'Summer Rain', for example (not to be confused with the Belinda Carlisle tune) is a delightful, summery tune with a nagging percussive beat. Almost certain to have been echoing around the continent's less credible bars throughout the summer, Mertens' innocent, childlike voice complements this kind of thing entirely. 'Sunrise' is harder and heavier, but makes the transition to club land rather more forcefully. This was a successful commercial single around Europe and was popular, but overlooked in the UK - remember this stuff just isn't 'cool' any more. There's a completely mad cover version of that Maniac song from the Flashdance movie too, complete with 80s style beats and synths. Again, Mertens' voice works well here and the Eurodance makeover is cheesetastic. 'Ouch Damn' is one of the more unusual tracks on the album, a stop-start, 80s style electro pop number that actually moves the group away from its trance roots, to surprising effect. The 80s influences here are relatively frequent throughout the album, strangely enough. The melodies and instrumentals are often not unlike sounds of that era, frequently coupled with effects we saw in the 1990s. 'Live Her Life', for example, is a hugely likeable montage of 80s and 90s influences coupled with those pointless Euro-lyrics that are too inane to offend.
The rest of it is entirely likeable, if not slightly unmemorable. There is, of course, an obligatory ballad (Perfect Lie, the last track on the album), which is rather nauseating. It's almost as though the group has to prove that they can do slow songs too, and although the vocal is competent enough, it's just typical of that terrible, overblown Euro-ballad style that all these acts seem to do from time to time for reasons nobody really understands. Occasionally, the lyrics suffer a bit too - 'Guilty', for example, has a seriously silly usage of 'don't do the crime if you can't do the time' which sounds gimmicky and would be lost on anyone but a UK audience.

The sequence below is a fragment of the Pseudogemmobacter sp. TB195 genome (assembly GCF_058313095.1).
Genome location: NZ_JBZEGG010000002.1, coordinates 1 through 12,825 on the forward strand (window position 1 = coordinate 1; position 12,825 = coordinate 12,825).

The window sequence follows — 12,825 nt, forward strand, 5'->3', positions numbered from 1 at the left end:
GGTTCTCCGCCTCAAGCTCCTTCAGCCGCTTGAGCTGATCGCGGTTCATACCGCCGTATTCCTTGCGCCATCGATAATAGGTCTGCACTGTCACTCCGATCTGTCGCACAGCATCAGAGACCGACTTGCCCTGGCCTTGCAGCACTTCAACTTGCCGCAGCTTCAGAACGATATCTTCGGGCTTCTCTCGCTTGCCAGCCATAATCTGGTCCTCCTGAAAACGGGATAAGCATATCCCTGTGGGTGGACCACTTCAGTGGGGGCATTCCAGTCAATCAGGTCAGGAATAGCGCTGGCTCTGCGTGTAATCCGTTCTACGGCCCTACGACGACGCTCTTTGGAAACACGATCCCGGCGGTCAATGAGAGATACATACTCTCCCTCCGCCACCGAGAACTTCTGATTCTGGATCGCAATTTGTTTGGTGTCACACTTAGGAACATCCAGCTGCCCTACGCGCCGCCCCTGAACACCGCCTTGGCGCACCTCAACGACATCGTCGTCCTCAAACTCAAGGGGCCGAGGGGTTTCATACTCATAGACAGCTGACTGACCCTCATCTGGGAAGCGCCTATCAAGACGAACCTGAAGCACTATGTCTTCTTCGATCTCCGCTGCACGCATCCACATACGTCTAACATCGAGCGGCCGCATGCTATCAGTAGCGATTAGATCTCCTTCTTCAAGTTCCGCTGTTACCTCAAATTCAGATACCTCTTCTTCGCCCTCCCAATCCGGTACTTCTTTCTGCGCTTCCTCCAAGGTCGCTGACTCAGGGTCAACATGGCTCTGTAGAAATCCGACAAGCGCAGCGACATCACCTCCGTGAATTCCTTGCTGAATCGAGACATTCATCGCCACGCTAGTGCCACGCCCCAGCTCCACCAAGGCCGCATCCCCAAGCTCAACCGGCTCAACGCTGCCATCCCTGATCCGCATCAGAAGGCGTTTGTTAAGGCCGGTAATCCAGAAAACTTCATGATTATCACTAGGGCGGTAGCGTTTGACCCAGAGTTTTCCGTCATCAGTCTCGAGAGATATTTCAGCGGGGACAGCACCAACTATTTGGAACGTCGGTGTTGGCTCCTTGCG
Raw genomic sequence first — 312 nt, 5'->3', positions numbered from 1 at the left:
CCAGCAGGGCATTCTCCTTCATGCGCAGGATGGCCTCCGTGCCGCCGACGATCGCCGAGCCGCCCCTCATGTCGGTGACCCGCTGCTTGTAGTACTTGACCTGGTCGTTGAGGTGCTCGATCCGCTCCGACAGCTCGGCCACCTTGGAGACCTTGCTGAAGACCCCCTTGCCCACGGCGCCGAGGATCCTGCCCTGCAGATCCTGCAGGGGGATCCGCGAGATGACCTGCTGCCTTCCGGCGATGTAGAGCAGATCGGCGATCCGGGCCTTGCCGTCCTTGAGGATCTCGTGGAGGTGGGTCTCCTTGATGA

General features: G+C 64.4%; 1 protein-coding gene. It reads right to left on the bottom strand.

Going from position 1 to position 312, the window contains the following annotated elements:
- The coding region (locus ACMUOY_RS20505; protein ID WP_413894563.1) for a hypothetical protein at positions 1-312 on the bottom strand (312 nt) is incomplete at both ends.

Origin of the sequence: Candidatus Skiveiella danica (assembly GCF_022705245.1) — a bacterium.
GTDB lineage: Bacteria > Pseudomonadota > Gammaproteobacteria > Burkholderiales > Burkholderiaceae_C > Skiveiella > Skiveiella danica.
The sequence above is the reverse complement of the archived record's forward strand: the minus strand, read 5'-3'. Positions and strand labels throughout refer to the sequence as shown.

As an album in its own right, Forever is good 'activity' music. I'd happily listen to this in the gym or when exercising in some other way. It's also perfect 'night out' music, if you're looking for something to perk you (and/or others up) before a big session. This isn't something that holds up well to scrutiny, so unless you're really into this, it's probably not an album you could listen to in one sitting without doing something else at the same time. It's surprising, however, that Milk Inc haven't maintained far more commercial success in the UK. Forever is perfect testament to a polished, commercial sound that could happily sit alongside the likes of Cascada on both radio and night club speakers but, for whatever reason, has been entirely overlooked by the UK.
Disc #1 Tracklisting
4 Waste of Time
5 Summer Rain
8 With You
10 Live Her Life
11 Ouch Damn
13 Perfect Lie